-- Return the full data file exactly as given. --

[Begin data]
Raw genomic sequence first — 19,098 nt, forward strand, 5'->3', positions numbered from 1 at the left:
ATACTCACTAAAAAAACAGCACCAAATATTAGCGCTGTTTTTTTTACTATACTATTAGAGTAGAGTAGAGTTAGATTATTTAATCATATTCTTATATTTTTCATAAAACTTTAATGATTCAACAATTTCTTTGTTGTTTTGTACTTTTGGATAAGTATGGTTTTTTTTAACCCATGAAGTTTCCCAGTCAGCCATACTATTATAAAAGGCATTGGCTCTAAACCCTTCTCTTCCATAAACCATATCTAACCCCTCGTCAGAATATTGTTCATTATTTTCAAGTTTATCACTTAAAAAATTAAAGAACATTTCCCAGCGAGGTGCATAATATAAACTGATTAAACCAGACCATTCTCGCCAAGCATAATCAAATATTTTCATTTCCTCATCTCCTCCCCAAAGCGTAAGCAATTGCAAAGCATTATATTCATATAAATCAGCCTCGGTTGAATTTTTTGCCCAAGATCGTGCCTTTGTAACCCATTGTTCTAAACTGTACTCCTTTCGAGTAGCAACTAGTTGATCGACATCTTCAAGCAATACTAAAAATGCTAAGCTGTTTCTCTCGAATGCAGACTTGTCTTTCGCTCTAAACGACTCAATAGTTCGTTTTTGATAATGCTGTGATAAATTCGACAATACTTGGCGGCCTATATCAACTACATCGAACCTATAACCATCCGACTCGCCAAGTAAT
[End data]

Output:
Raw genomic sequence first — 19,098 nt, forward strand, 5'->3', positions numbered from 1 at the left:
ATACTCACTAAAAAAACAGCACCAAATATTAGCGCTGTTTTTTTTACTATACTATTAGAGTAGAGTAGAGTTAGATTATTTAATCATATTCTTATATTTTTCATAAAACTTTAATGATTCAACAATTTCTTTGTTGTTTTGTACTTTTGGATAAGTATGGTTTTTTTTAACCCATGAAGTTTCCCAGTCAGCCATACTATTATAAAAGGCATTGGCTCTAAACCCTTCTCTTCCATAAACCATATCTAACCCCTCGTCAGAATATTGTTCATTATTTTCAAGTTTATCACTTAAAAAATTAAAGAACATTTCCCAGCGAGGTGCATAATATAAACTGATTAAACCAGACCATTCTCGCCAAGCATAATCAAATATTTTCATTTCCTCATCTCCTCCCCAAAGCGTAAGCAATTGCAAAGCATTATATTCATATAAATCAGCCTCGGTTGAATTTTTTGCCCAAGATCGTGCCTTTGTAACCCATTGTTCTAAACTGTACTCCTTTCGAGTAGCAACTAGTTGATCGACATCTTCAAGCAATACTAAAAATGCTAAGCTGTTTCTCTCGAATGCAGACTTGTCTTTCGCTCTAAACGACTCAATAGTTCGTTTTTGATAATGCTGTGATAAATTCGACAATACTTGGCGGCCTATATCAACTACATCGAACCTATAACCATCCGACTCGCCAAGTAAT